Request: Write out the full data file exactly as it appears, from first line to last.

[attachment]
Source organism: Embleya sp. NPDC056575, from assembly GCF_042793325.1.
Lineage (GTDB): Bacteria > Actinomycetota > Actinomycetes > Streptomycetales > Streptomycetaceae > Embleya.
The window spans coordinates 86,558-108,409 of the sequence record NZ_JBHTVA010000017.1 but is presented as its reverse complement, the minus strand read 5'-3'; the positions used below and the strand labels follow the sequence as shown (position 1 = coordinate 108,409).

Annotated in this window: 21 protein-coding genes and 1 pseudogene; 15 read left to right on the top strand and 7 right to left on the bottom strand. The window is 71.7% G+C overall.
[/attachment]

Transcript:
Source organism: Embleya sp. NPDC056575, from assembly GCF_042793325.1.
Lineage (GTDB): Bacteria > Actinomycetota > Actinomycetes > Streptomycetales > Streptomycetaceae > Embleya.
The window spans coordinates 86,558-108,409 of the sequence record NZ_JBHTVA010000017.1 but is presented as its reverse complement, the minus strand read 5'-3'; the positions used below and the strand labels follow the sequence as shown (position 1 = coordinate 108,409).

Annotated in this window: 21 protein-coding genes and 1 pseudogene; 15 read left to right on the top strand and 7 right to left on the bottom strand. The window is 71.7% G+C overall.